We had a great time this weekend at the the Fly Fishing Show in Somerset, NJ this past weekend.  Lots of folks visited us at the tying table, and my seminars were well attended all three days.  The highlight of the weekend was spending time in the Author's Booth with Joe Humphreys.  After the initial run of folks stopping by to have their books signed, we sat and chatted about the Living the Stream film project (see my post on 1/22/16) about Joe's life and times fly fishing and all things connected to it.  He also managed to slip in a couple short stories about life events that shaped him over the years.  These brief moments with people like Joe are the ones that are the most fulfilling as they give us with a unique perspective that only those with a life full of experiences and passionate pursuit can provide.

If you ever get an opportunity to spend even a few minutes with an "old-timer" like Joe, take it and open both your ears and hold your tongue.   I'm still smiling when I think about the conversation with Joe.

Sharpen your hooks.

Tuesday, January 26, 2016

The Fly Fishing Show - Somerset New Jersey

The big fly fishing show is this coming to New Jersey weekend - January 29, 30 & 31 - at the Garden State Convention Center 50 Atrium Drive in Somerset, NJ.  We'll be there all three days tying flies, signing books, doing presentations, and on Sunday teaching a fly tying class.  Show Hours are: Friday 9am – 6pm  Saturday 8:30am – 6:00pm and Sunday 9am – 4:30pm.

Here's my schedule for the weekend:

Author's Booth - Friday 2:30 PM, Saturday 3:30 PM, Sunday 11:00 AM

Friday Seminar - Strike Room 1:00 PM – Eastern Hatches and their Imitations

Saturday Seminar - Catch Room 2:00 PM – Eastern Hatches and their Imitations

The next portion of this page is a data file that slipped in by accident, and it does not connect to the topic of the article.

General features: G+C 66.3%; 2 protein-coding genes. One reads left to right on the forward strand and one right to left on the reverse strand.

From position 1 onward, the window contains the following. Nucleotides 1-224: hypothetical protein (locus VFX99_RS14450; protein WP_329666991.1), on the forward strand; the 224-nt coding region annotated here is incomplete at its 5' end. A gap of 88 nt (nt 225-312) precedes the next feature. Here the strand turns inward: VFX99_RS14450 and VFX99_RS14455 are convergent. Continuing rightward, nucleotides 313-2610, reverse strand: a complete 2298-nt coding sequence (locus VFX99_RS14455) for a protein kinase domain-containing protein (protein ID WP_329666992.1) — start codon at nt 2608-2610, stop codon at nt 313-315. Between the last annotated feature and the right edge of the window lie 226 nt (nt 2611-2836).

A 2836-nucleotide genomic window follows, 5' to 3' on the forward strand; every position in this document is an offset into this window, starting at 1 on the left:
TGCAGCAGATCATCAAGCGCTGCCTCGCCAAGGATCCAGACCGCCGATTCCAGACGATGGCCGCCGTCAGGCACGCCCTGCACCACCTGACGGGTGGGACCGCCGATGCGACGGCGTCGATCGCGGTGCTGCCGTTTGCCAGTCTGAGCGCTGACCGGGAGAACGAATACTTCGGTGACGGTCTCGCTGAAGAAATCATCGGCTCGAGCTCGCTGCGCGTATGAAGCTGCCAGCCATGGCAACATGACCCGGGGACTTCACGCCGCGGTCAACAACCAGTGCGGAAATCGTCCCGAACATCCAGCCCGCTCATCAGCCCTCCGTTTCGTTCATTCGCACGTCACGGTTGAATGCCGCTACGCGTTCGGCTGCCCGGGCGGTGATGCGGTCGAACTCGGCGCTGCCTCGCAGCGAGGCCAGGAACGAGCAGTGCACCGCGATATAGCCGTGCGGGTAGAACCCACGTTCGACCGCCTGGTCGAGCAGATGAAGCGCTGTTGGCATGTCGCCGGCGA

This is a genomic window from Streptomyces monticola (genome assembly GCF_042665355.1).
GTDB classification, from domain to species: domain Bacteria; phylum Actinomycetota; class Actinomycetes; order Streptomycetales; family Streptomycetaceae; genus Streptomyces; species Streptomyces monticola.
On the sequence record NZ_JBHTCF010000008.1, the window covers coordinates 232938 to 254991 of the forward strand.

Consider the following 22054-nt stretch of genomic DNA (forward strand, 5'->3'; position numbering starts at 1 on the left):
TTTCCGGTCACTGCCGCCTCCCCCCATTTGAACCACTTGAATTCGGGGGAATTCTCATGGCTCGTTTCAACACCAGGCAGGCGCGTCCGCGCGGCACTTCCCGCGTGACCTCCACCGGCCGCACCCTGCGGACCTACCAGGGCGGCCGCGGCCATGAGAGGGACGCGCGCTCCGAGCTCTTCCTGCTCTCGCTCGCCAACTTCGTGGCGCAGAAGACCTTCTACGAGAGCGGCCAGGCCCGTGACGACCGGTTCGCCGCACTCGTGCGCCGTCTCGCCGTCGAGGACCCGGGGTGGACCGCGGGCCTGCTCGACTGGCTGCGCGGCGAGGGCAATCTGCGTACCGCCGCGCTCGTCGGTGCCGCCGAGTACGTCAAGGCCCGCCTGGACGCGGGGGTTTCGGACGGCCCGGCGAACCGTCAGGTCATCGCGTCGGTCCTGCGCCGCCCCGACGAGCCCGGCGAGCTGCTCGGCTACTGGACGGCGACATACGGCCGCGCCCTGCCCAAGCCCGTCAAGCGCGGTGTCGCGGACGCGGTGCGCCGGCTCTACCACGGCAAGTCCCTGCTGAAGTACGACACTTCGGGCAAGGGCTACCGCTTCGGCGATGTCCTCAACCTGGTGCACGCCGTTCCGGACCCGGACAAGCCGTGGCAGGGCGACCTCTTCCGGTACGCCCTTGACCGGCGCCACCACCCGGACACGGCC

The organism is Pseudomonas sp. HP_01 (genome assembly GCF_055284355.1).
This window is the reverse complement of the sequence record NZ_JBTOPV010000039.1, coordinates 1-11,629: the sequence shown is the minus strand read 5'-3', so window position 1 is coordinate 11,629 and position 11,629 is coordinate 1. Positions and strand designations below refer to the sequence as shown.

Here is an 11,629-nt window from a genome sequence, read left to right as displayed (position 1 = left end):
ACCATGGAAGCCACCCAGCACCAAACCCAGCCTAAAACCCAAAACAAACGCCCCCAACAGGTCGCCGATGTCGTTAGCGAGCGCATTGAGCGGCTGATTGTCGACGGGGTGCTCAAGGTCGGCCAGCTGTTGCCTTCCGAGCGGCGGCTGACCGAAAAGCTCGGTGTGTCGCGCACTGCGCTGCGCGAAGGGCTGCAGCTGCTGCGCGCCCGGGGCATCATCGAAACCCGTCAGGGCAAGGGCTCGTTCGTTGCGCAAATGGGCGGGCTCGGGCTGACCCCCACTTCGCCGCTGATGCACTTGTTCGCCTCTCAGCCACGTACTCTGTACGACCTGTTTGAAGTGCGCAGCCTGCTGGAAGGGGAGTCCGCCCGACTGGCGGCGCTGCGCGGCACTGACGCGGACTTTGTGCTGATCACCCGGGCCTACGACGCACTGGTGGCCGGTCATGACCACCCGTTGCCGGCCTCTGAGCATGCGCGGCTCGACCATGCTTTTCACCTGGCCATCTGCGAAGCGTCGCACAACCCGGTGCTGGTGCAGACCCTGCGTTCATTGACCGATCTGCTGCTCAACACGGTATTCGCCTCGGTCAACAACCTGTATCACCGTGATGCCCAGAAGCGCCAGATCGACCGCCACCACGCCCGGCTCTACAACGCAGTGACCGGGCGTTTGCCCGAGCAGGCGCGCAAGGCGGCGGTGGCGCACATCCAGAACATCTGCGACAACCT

Sunday Seminar - Strike Room 1:00 PM – Fishing Dry Flies and Emergers for Trout

Sunday Fly Tying Class - 2:00 PM - Tying Simple Dry Flies for Sophisticated Trout - Students will learn how to tie and fish a number of very effective mayfly and caddis dry flies/emergers that require three or less materials to complete. Tying instruction will also include detailed information on when and how to fish each fly as the pattern applies to a specific hatch or emergence. 6/0 olive Danville thread is optional, but preferred. Intermediate. Click HERE to register.

Fly Tying Class: Bring your own lamp, vise, tools & a basic selection of materials.

For more information on the show, directions and other programs being offered, click here: The Fly Fishing Show - Somerset, NJ

Hope you see you there.

Sharpen your hooks!

Sunday, January 24, 2016

Happy Birthday Henley!

It's hard to believe that Little Man is not so little anymore.  The next generation of fly fisher in the family is as tall as kids typically one year older.  Let's hope he switches to a baseball cap by the time he gets on the water. : )

Sharpen your hooks.

Friday, January 22, 2016

Live the Stream: The Story of Joe Humphreys Trailer

I've been fortunate enough to sit with Joe Humphreys and talk fly fishing, laugh, and learn about life on a number of occasions, and it has made me all the more richer for it.  He's a wonderful man who inspires many people in subtle ways, and some not so subtle ways; he has a passion for fly fishing and life that rubs off on just about everyone that has the pleasure of meeting him.

LIVE THE STREAM is a documentary about fly fishing legend Joe Humphreys and his lifelong journey to share the sport he loves while inspiring a greater respect for our local waters.

This documentary tries to keep up with Joe “Hump” for one year both on and off the stream as he inspires first-timers and professionals alike to better their fly fishing techniques in the splendor of nature. It’s a relatable and moving story of youthfulness in the heart of life’s progression, a film that explores the significance of family and community foundations and the idea that water can be a healing resource for anyone that steps in the stream. Even if you know nothing about fly fishing there’s something for everyone in this endearing documentary because for Joe, fly fishing is a lifeline.........

Read more about this project and how you can contribute here: Live The Stream: The Story of Joe Humphreys.

Sharpen your hooks.